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Cardan Shaft Replacement help

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So I am doing this work.

Ordered a replacement shaft and flex disc.

Managed to do the following:

- Removed triple square bolts from rear of shaft

- Removed the 3 bolts holding flex disc to shaft (bolts + nuts + washers)

- Removed the 3 bolts holding flex disc to tranny (bolts + nuts + washers)

- Loosened exhaust hangers at mid point of car (total 2, one on each side of car), plus two front hangers (the ones next to the cats on each pipe), plus loosened the hangers for muffler as well (not removed but all loosened).

- Loosened the shaft off tranny and rear diff - shaft is now free and unattached

My problem:

I am having a very hard time removing the actual shaft so I can stick a replecement in there.

Can someone give me a secret of what they did to remove the actual shaft?

It seems not to be able to come out rear first (sliding back - the rear shaft too long and unless exhaust is off, I do not see that happening)

It seems not to want to come out via pushing it to the front either. After removing the disk , there seems to be space to push the shaft forward, positioning the front part adjacent to the transfer case, but even if I push down on the exhaust, I seem not to be able to get enough clearance to move the front part of it past the cross member (tranny cross member), to spit it out. I assume I will have same difficulty with putting new one in.

Any tricks, additional steps will be very apreciated. It has gotten dark (started late) and I will have to finish tomorrow.


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Allright, got it out.

Will post a DIY so that you can see how to do this without having to pull the exhaust.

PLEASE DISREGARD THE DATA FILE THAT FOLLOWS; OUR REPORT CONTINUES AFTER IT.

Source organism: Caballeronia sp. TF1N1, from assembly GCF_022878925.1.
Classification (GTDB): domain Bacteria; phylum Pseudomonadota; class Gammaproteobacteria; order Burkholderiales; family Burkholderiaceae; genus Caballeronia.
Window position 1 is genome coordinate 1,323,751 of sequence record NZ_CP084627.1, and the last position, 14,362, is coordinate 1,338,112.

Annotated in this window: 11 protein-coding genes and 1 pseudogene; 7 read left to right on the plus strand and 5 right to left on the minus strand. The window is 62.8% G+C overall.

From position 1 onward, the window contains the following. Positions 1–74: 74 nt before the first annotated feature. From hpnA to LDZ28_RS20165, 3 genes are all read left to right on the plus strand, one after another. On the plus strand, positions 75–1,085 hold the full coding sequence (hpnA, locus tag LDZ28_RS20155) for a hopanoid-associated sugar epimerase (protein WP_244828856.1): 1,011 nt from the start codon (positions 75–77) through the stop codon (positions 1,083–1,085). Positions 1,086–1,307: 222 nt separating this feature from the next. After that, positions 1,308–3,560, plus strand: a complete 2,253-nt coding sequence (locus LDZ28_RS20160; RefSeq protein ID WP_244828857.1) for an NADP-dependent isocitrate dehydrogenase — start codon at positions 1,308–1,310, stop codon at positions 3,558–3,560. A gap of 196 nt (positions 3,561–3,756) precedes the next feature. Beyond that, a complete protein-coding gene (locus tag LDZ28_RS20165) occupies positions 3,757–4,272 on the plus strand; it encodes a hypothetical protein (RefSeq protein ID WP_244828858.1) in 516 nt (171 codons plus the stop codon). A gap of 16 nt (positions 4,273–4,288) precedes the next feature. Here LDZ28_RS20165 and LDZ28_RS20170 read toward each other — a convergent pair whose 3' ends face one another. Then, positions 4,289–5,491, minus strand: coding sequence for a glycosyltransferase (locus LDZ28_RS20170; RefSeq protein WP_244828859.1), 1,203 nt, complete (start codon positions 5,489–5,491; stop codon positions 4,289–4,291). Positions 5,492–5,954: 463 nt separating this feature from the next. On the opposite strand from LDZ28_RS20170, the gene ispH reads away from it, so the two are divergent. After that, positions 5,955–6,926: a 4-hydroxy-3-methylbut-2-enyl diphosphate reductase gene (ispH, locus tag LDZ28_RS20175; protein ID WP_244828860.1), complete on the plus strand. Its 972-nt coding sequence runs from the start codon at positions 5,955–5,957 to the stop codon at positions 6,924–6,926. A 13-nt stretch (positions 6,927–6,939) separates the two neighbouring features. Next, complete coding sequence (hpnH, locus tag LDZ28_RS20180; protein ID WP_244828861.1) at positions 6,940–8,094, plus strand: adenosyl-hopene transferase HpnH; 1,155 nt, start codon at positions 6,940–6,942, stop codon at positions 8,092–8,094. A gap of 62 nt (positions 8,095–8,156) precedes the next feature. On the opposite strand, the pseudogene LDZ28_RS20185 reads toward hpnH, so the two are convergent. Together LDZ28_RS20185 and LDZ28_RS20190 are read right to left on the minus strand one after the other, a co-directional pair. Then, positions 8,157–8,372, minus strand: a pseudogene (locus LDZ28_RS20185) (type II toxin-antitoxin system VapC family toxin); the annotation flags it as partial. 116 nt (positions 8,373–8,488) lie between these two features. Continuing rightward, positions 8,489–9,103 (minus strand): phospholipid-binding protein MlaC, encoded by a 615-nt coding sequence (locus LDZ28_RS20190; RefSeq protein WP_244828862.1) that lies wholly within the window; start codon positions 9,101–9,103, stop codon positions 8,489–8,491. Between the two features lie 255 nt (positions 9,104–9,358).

To think about it, easy but still a PITA to do this. Of all things, mailman was supposed to bring the flex disc by noon, and it is still not here yet. Got pissed as this is the only thing stopping me from finishing this. Paid for overnight shipping and nada. They better refund the money.

Will update after I am done.


Edited by ciaka
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  • 8 months later...

Thanks for posting this DIY. Unfortunately, I am having a lot of trouble prying either end of the shaft loose. When I pry at the front, it's like the flex disc, shaft flange, and transfer case flange have all fused together and will not let go. When I pry at the rear, the metal cover moves just fine but nothing else does. The shaft itself moves a bit fore and aft, but my new shaft also moves relative to the metal piece that sticks into the rear differential so that doesn't help much. I don't see how I can get leverage against the part of the shaft that needs to be moved. Is there a trick?

Hope someone can write back soon. I have about an hour of daylight and then it will start getting cold, and unfortunately my Cayenne is blocking my exit for my 911 so I am stranded home until it's back on the road. All advice welcome! Thanks!

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The shaft end is convex and the diff flange is concave so it fits like a small socket joint.

I found it easier to push the shaft forward as far as possible while pulling it down from the rear differential.

A pry bar helped where I gently pulled the shaft out of the diff while pulling down.

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Can you be more specific about how you pushed the shaft forward and where you applied the pry bar? I pried as hard as I could forward on the shaft with a 32mm wrench to no avail and I tried a cold chisel to separate the shaft from the differential flange but couldn't get any movement there, either. Some people have mentioned using an air chisel, which I want to avoid if I can. Most people agree that being gentle will get the job done, so I want to be gentle if I can. I've found with Porsches that there is often a magic place or angle to apply gentle force so I really appreciate tips on finding it for this one.